No matter how brutal and traumatic her past experiences have been, Salander’s use of violence is never senseless or random.
Salander, however, is arguably the more intriguing and complex of the two characters, and it is the essays that focus on her character that will probably cause the most debate. Salander is clearly a highly intelligent, unconventional woman with a remarkable gift for hacking, but she is also capable of extreme violence. Kim Surkan’s essay ‘The Girl Who Turned The Tables: A Queer Reading Of Lisbeth Salander’ looks at a variety of responses to Salander, beginning with the undeniable assertion that she “is anything but a stereotypical crime fiction victim.” Surkan ventures into murkier territory when questioning feminist and queer readings of Salander – a difficult undertaking given Salander’s own ambivalence towards such labels and her refusal to be pinned down to any one fixed identity.
As Surkan acknowledges, Salander is bisexual and rejects notions of conventional femininity, but as the series progresses, she alters her appearance in a number of ways, including by removing piercings, growing her hair and having breast augmentation surgery. On the surface, this may seem as though Salander is making herself more ‘normal’, but perhaps what she is doing is rejecting being ‘normal’ by changing from one appearance to one another, and refusing to accept that the way she looks is the way she is. It could even be argued that by removing tattoos and piercings, she is becoming less ‘normal’ in the sense of abandoning a fashionable image that seems to define her.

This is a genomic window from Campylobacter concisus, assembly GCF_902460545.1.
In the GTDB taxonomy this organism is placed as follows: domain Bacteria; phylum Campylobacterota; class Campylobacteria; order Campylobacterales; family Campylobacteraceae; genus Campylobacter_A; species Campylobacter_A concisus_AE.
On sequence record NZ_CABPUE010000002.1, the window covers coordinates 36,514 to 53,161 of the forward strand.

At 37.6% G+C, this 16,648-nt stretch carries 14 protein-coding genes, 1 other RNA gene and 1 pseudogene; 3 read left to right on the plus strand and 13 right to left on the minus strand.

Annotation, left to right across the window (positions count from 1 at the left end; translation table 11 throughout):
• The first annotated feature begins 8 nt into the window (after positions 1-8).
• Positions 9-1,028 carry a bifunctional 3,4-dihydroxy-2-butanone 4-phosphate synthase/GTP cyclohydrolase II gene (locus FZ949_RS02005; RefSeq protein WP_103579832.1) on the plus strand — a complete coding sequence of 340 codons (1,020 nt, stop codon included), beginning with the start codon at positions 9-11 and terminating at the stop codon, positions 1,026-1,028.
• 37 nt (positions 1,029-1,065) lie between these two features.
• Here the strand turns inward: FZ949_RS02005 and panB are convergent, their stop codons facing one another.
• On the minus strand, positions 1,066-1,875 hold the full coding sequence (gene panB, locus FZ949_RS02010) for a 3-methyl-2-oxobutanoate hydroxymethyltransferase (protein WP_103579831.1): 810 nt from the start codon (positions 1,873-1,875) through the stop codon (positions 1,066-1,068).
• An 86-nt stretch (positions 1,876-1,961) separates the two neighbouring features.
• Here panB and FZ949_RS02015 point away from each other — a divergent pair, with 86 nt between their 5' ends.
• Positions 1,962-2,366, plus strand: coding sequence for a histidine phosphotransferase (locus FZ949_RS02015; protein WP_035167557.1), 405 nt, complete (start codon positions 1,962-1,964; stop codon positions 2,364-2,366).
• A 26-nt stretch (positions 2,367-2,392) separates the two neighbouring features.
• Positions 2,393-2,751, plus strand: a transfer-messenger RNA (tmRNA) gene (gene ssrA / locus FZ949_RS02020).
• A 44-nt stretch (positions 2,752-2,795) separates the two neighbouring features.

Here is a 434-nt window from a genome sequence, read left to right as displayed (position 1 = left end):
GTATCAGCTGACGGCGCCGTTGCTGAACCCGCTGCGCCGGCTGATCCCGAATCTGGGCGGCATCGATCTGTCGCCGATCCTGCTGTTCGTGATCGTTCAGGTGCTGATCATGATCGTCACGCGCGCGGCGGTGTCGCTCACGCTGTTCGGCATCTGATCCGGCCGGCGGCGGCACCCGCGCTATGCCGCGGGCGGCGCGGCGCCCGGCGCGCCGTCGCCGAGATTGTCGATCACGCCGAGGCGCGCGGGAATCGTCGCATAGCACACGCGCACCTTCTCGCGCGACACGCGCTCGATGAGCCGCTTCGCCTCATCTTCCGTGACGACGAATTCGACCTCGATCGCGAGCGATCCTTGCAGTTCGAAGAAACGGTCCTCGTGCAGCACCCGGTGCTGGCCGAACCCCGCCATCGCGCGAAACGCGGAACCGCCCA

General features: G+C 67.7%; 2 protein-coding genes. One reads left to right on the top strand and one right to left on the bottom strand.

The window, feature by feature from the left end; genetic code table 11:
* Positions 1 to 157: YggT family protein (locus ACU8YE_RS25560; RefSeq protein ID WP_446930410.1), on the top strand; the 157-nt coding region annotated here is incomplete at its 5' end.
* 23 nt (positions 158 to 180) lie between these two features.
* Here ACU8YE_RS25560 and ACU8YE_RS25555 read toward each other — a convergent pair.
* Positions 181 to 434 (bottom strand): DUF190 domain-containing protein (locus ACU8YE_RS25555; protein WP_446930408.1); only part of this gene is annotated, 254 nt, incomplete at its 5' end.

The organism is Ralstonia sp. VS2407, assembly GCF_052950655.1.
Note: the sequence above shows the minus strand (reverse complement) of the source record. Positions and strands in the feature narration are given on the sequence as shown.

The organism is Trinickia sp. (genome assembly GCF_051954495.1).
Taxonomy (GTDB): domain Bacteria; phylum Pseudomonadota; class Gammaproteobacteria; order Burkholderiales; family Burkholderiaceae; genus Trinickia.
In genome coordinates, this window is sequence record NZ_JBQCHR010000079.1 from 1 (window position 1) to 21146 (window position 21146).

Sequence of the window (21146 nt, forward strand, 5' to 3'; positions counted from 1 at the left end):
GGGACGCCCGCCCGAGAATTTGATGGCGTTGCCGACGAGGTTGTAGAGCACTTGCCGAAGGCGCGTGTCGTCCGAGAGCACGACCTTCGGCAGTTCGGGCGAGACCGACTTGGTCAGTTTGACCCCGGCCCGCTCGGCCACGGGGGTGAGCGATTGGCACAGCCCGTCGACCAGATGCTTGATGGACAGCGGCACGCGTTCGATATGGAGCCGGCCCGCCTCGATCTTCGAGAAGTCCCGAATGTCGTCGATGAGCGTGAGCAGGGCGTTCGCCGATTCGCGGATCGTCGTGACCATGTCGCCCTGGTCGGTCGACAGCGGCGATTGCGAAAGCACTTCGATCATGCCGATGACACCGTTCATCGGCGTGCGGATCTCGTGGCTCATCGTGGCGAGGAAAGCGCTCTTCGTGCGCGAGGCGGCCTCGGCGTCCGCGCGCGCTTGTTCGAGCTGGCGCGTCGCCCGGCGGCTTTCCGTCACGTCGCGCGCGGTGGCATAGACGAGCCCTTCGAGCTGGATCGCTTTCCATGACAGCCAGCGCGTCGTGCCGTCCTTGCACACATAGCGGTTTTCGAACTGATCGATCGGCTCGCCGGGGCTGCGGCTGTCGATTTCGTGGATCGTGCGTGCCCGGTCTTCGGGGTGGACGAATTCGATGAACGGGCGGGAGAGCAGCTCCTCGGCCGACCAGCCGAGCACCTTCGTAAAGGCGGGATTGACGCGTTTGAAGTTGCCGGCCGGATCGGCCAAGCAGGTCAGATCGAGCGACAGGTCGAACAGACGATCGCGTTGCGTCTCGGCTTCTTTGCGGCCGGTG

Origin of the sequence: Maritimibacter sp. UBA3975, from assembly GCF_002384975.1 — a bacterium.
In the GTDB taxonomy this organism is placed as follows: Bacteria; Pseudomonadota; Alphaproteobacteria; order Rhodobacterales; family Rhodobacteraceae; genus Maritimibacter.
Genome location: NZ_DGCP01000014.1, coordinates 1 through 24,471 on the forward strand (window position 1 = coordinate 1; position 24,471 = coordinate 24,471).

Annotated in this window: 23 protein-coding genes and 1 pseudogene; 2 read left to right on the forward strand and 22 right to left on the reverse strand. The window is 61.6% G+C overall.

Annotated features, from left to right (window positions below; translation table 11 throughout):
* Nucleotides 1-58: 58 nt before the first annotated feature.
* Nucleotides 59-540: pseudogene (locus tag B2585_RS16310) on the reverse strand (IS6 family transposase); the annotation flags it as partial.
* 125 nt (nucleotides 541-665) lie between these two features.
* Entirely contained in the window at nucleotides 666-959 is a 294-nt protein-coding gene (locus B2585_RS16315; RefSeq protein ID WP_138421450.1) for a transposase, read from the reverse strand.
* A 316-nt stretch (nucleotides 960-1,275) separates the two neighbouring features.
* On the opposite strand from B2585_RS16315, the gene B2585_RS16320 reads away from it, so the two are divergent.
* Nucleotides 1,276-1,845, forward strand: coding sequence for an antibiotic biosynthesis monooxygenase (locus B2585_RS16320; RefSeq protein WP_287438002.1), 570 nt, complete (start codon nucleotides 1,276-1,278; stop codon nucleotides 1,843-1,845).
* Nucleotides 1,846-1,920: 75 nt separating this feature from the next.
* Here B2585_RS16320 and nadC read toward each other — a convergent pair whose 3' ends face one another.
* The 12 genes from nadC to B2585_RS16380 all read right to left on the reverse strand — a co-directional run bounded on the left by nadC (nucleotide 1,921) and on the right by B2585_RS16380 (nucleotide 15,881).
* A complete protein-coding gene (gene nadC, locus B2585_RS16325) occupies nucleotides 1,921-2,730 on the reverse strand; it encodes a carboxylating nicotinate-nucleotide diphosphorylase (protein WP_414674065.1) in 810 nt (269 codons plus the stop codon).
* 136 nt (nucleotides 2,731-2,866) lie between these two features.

Less contentious, although more annoyingly named, is Aryn Martin and Mary Simms’s essay ‘Labeling Lisbeth: Sti(e)gma and Spoiled Identity’, in which the authors look at how labels of mental illness “come to stand in for and eclipse the person.” Citing Erving Goffman’s books Stigma and Asylum, Martin and Simms show how many institutionalised people are caught in a trap in which any response can be deemed to be proof of their illness and danger to society. Salander’s experiences of being unjustly institutionalised and labelled as mentally ill clearly had a profound effect on her, and Martin and Simms posit the theory, based on Goffman’s writings, that the coping mechanisms of “withdrawal and intransigence become lifelong hallmarks of Lisbeth’s posture in the world.”